By: Terry Anderson
Published: Architectural West | May/June 1999
How would you answer this question? If you are like most roofing consultants or architects, you would probably say, “Shed the snow and ice.” This is the correct answer in some cases, but a few things must be considered when making this decision. If you decide to allow the snow to shed, you must take into account the following:
- Penetrations through the roof should be positioned near the top of the roof, within 5’ of the ridge line. Why? If snow and ice is allowed to move, its force will break off any penetrations through the roof. Moving forces are minimized the higher up the slope you go. This design change alone will make a big difference by stopping penetration damage from occurring.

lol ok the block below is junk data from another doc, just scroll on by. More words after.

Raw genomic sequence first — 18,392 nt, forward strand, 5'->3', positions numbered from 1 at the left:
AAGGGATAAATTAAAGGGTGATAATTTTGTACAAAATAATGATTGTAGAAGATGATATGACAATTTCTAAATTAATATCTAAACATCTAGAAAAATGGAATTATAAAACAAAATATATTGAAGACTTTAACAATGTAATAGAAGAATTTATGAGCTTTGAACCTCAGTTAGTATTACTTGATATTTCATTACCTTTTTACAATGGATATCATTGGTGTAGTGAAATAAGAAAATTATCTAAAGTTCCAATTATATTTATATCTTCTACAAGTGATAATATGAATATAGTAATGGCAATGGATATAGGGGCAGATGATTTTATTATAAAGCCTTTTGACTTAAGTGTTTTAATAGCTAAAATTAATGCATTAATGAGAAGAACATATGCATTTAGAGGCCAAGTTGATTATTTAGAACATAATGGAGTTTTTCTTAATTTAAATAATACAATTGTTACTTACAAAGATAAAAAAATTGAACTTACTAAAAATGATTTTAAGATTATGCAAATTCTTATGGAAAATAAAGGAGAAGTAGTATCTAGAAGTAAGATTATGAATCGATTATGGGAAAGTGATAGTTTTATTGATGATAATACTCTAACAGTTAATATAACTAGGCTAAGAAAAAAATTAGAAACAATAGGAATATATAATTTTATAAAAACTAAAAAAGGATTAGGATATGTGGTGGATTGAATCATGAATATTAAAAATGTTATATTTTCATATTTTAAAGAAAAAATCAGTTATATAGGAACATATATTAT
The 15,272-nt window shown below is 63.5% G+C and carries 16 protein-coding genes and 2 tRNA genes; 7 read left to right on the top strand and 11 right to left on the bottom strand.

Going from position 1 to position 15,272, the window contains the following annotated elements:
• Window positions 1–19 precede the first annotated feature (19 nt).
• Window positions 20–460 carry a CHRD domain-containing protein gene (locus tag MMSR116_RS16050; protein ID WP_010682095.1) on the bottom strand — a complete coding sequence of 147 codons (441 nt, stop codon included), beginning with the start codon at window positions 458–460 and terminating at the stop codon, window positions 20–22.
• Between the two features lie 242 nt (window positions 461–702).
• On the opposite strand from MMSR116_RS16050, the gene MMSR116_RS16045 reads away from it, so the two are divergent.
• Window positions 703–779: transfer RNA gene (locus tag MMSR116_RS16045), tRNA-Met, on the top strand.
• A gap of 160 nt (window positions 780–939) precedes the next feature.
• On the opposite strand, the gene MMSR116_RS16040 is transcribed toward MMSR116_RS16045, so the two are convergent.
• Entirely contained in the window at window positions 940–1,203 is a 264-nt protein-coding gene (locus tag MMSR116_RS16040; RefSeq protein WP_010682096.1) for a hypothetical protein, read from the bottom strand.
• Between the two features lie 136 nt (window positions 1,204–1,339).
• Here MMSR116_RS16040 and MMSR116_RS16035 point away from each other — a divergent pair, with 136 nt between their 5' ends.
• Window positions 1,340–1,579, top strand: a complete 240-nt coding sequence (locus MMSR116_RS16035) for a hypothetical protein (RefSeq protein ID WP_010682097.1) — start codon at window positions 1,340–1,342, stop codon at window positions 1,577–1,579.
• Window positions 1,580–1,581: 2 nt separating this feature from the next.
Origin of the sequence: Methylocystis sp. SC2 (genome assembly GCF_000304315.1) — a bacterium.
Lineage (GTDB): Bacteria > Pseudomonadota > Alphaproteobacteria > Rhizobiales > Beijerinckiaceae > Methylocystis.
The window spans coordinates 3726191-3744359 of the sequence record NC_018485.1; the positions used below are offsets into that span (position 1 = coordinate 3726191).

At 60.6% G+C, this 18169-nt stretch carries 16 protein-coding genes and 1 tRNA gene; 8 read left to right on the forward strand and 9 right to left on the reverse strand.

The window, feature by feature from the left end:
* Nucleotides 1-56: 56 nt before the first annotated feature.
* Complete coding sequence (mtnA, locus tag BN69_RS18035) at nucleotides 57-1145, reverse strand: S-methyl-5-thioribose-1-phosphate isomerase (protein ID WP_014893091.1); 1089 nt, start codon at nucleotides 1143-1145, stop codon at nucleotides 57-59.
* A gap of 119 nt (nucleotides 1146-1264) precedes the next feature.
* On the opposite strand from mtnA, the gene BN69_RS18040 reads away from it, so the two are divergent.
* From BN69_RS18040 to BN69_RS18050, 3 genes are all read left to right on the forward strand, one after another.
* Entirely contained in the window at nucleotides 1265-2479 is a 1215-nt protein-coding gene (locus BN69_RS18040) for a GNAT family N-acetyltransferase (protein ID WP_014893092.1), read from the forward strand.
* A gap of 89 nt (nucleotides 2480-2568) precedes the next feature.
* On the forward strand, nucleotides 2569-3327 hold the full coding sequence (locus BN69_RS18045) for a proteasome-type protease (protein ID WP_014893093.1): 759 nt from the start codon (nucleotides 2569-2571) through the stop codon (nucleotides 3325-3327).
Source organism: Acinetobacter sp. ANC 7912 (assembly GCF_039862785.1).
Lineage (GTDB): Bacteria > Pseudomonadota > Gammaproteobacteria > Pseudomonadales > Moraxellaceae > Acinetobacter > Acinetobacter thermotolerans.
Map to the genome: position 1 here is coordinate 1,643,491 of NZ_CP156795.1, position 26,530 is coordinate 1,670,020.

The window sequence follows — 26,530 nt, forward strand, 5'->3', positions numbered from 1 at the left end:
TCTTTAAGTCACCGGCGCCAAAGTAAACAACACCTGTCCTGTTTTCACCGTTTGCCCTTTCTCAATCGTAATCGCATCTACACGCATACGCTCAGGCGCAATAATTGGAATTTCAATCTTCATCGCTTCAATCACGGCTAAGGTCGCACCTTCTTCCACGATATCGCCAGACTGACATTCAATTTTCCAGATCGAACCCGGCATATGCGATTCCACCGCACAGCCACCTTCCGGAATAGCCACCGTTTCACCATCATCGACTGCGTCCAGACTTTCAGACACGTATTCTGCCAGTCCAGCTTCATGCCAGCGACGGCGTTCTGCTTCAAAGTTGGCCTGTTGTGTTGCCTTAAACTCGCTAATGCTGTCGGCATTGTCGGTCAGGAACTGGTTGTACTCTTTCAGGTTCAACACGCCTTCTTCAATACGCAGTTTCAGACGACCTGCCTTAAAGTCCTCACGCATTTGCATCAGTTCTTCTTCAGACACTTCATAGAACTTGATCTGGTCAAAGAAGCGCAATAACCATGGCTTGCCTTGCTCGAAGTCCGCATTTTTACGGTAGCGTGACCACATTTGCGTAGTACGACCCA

- People and property should not be allowed in areas of shedding snow and ice. Why? In the past two years there have been at least three deaths in Utah and Colorado caused by sliding snow and ice off roofs. These deaths could have been prevented if people had not been in areas of sliding snow and ice or if the snow and ice had not been allowed to move. Even professionals such as architects and consultants are not always alert to the danger to people and property. One architect’s Maserati was crushed by falling ice and snow. He got it repaired, but made no changes to the roof. The same thing happened the next year!